Tesla Motors recently reported that it has received close to 400,000 orders for its yet to be released, $35,000 Model 3. Most of the pre-ordered vehicles are not even expected to be delivered until after 2018. While congratulations may be in order to Tesla for seemingly developing a mainstream electric vehicle (EV) that has so much consumer interest that demand is far outpacing supply, one question must be asked. Why the hell is the vehicle being subsidized to the tune of $1.5 billion in future tax credits?
General Motors recently reported lackluster sales results for the month of March. GM share price took a hit on the news, but there is one fast-growing area of sales for the company that is outperforming other segments. Government sales for GM rose 55% in March and capped off a first quarter that saw government sales increase 23% over the prior year.
The Wall Street Journal recently reported that General Motors has paid over a billion dollars in cash and stock to acquire Cruise Automation, a San Francisco startup company that designs self-driving software. The technological and regulatory obstacles facing autonomous driving development are huge, but don’t expect that to stop GM from throwing billions of shareholder dollars at the latest hyped wonder-technology.
When Bob Lutz speaks, automotive journalists listen. Well, at least they usually do. When a recent Automotive News roundtable discussion showed Lutz blasting General Motors’ Chevy Bolt (and electric vehicles like it), mainstream journalists failed to pick up on the story. Lutz was right on the money when he exposed the EV folly, which is costing automakers billions of dollars and driving up prices of conventional, gas-powered vehicles.
General Motors’ CEO, Mary Barra, continued to project a bright future for the automaker during a recent presentation to shareholders. The prognostication gave a rosy appraisement for financial estimates as far out as 2020, when Barra says GM will have between $9 billion to $10 billion in free cash flow. Her crystal ball also shows that electric cars will compete with gas-powered vehicles by 2022 and that global car sales will increase by 50% to 130 million by the year 2030.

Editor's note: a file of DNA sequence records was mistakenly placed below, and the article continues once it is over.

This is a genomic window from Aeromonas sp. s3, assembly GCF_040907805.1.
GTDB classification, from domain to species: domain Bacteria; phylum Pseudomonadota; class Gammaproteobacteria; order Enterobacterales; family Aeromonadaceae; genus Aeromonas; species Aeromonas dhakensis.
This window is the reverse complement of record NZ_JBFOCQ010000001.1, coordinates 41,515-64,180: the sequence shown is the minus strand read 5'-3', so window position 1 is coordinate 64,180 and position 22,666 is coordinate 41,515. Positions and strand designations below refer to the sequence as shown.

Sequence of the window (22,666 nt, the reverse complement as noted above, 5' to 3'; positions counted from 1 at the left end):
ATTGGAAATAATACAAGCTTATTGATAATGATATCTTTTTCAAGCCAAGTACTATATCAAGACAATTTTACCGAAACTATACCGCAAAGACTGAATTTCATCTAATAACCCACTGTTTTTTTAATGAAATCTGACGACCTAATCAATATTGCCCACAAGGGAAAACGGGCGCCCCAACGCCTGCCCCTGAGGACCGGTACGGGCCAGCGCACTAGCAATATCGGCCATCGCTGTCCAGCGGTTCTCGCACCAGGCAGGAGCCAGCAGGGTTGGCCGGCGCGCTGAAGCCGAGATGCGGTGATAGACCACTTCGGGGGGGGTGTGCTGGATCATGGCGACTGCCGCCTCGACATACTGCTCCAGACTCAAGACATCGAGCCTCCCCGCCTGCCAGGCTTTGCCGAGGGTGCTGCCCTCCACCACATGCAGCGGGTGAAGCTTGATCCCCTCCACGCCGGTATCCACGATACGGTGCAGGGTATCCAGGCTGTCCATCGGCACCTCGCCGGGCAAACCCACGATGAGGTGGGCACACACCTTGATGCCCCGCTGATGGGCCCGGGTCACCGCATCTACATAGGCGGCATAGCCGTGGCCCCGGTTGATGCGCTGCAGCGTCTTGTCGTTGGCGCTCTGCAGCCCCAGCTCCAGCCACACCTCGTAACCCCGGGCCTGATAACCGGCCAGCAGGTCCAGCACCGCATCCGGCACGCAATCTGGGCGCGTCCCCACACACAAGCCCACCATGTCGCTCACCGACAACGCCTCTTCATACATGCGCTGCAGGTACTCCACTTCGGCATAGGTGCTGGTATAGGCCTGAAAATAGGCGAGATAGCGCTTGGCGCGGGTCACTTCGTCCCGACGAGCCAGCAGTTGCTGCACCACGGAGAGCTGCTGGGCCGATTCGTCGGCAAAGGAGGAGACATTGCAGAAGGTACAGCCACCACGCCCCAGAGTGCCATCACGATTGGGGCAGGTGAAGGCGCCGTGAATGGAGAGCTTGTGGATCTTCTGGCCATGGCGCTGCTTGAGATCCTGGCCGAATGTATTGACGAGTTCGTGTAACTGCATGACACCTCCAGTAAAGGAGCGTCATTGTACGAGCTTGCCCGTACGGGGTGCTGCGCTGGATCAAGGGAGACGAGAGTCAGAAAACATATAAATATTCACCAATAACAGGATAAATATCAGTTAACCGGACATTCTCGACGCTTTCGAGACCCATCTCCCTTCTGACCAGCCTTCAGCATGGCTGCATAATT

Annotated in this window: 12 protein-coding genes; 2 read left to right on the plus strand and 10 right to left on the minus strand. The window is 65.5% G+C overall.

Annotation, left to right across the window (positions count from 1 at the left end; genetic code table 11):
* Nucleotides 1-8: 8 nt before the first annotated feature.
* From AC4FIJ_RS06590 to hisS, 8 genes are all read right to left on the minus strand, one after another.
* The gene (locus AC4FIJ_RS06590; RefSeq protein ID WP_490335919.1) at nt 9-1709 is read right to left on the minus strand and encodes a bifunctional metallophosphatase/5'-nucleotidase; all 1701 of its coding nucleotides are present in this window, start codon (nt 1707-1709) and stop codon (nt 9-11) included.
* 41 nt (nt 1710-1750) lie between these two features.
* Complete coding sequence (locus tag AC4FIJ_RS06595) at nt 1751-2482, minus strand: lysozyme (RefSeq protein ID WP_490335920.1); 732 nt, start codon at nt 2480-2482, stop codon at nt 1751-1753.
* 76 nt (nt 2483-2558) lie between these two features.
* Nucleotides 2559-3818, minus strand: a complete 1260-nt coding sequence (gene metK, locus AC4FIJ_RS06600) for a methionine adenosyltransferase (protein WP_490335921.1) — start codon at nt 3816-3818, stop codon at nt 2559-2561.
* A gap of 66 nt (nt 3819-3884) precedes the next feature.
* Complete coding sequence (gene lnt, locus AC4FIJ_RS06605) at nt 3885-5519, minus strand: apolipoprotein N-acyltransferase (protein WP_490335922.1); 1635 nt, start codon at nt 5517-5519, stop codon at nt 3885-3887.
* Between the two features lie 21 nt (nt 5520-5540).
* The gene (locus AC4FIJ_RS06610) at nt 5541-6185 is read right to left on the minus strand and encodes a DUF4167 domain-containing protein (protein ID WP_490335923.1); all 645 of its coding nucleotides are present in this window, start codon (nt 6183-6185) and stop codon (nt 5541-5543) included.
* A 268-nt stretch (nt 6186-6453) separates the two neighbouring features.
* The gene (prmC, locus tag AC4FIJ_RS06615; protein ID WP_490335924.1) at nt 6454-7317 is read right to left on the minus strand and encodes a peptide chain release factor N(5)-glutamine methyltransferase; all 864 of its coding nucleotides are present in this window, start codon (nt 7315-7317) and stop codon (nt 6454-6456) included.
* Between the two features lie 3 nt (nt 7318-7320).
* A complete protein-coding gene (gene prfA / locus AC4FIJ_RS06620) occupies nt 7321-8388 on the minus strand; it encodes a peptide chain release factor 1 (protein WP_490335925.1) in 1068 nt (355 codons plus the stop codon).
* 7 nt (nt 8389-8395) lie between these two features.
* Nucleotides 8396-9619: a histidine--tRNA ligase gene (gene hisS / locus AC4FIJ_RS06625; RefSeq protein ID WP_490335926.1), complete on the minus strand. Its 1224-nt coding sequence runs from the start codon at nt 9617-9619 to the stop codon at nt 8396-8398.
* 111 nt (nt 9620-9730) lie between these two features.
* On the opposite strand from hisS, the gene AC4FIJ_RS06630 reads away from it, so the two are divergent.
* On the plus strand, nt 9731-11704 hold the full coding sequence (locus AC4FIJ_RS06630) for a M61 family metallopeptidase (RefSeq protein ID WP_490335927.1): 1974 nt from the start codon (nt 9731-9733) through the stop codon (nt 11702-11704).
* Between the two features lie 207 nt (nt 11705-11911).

Fiat Chrysler Automobiles’ CEO Sergio Marchionne’s quest to merge his company with General Motors continues to garner attention and draw suggestions that GM might be shooting itself in the foot by ignoring the offer to talk. Two respected sources weighed in on the drama, most notably CNBC anchor and ex-hedge fund manager Jim Cramer who has lost confidence in GM management and dumped his shares of the company.
General Motors recently announced that it will spend $5 billion on a joint venture with Chinese state-owned SAIC Motor to develop vehicles for emerging markets. The announcement came around the same time that GM reported results for 2015 second quarter earnings, which showed cash and cash equivalents decreasing $2.2 billion in the first six months of the year. Marketable securities also declined by $2 billion during that time frame.
General Motors seems intent on becoming the global leader in producing money-losing vehicles that attempt to compete with Tesla. The latest so-called Tesla Killer from GM is the Chevy Bolt and the hype is beginning with media articles such as With Jab at Tesla, GM Amps Up Chevy Bolt Promotion, Testing. GM shareholders need this latest sequel to the Tesla Killer series as much as movie aficionados need another sequel of Police Academy.
It appears that General Motors is trying to remedy one of the latest criticisms against them. That criticism is that the company has way too large a “cash hoard” and most recently came from former Obama Auto Task Force member turned shareholder activist, Harry Wilson. Well Harry, be at ease; GM has managed to reduce that so-called hoard by over $3 billion in just three months as first quarter earnings flopped on Wall Street.